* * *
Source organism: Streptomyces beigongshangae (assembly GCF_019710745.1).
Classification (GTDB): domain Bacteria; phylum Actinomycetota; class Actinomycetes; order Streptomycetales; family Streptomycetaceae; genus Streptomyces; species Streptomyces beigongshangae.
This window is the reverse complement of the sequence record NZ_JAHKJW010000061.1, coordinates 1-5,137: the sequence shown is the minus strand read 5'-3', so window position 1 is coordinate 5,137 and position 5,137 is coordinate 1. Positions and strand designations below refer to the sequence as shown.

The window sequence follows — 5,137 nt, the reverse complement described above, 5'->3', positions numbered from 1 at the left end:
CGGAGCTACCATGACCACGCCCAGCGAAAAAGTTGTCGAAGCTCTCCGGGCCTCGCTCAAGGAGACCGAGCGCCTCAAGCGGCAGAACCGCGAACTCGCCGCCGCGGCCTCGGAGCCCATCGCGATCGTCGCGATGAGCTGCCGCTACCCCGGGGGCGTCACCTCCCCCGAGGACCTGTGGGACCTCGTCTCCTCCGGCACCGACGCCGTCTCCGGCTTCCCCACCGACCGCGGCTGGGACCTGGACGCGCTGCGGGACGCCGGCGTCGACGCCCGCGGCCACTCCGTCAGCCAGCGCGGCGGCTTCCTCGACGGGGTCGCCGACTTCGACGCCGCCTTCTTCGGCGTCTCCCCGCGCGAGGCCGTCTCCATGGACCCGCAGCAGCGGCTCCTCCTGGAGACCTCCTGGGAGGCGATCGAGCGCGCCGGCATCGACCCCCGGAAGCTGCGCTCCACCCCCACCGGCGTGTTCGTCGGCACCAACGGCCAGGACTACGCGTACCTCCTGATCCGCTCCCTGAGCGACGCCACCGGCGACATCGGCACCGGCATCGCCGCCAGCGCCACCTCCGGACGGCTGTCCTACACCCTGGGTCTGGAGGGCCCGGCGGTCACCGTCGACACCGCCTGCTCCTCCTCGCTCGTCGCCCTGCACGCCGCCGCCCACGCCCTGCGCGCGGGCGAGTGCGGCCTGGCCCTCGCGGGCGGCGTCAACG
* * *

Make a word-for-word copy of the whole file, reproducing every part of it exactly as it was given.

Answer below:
Source organism: Streptomyces beigongshangae (assembly GCF_019710745.1).
Classification (GTDB): domain Bacteria; phylum Actinomycetota; class Actinomycetes; order Streptomycetales; family Streptomycetaceae; genus Streptomyces; species Streptomyces beigongshangae.
This window is the reverse complement of the sequence record NZ_JAHKJW010000061.1, coordinates 1-5,137: the sequence shown is the minus strand read 5'-3', so window position 1 is coordinate 5,137 and position 5,137 is coordinate 1. Positions and strand designations below refer to the sequence as shown.

The window sequence follows — 5,137 nt, the reverse complement described above, 5'->3', positions numbered from 1 at the left end:
CGGAGCTACCATGACCACGCCCAGCGAAAAAGTTGTCGAAGCTCTCCGGGCCTCGCTCAAGGAGACCGAGCGCCTCAAGCGGCAGAACCGCGAACTCGCCGCCGCGGCCTCGGAGCCCATCGCGATCGTCGCGATGAGCTGCCGCTACCCCGGGGGCGTCACCTCCCCCGAGGACCTGTGGGACCTCGTCTCCTCCGGCACCGACGCCGTCTCCGGCTTCCCCACCGACCGCGGCTGGGACCTGGACGCGCTGCGGGACGCCGGCGTCGACGCCCGCGGCCACTCCGTCAGCCAGCGCGGCGGCTTCCTCGACGGGGTCGCCGACTTCGACGCCGCCTTCTTCGGCGTCTCCCCGCGCGAGGCCGTCTCCATGGACCCGCAGCAGCGGCTCCTCCTGGAGACCTCCTGGGAGGCGATCGAGCGCGCCGGCATCGACCCCCGGAAGCTGCGCTCCACCCCCACCGGCGTGTTCGTCGGCACCAACGGCCAGGACTACGCGTACCTCCTGATCCGCTCCCTGAGCGACGCCACCGGCGACATCGGCACCGGCATCGCCGCCAGCGCCACCTCCGGACGGCTGTCCTACACCCTGGGTCTGGAGGGCCCGGCGGTCACCGTCGACACCGCCTGCTCCTCCTCGCTCGTCGCCCTGCACGCCGCCGCCCACGCCCTGCGCGCGGGCGAGTGCGGCCTGGCCCTCGCGGGCGGCGTCAACG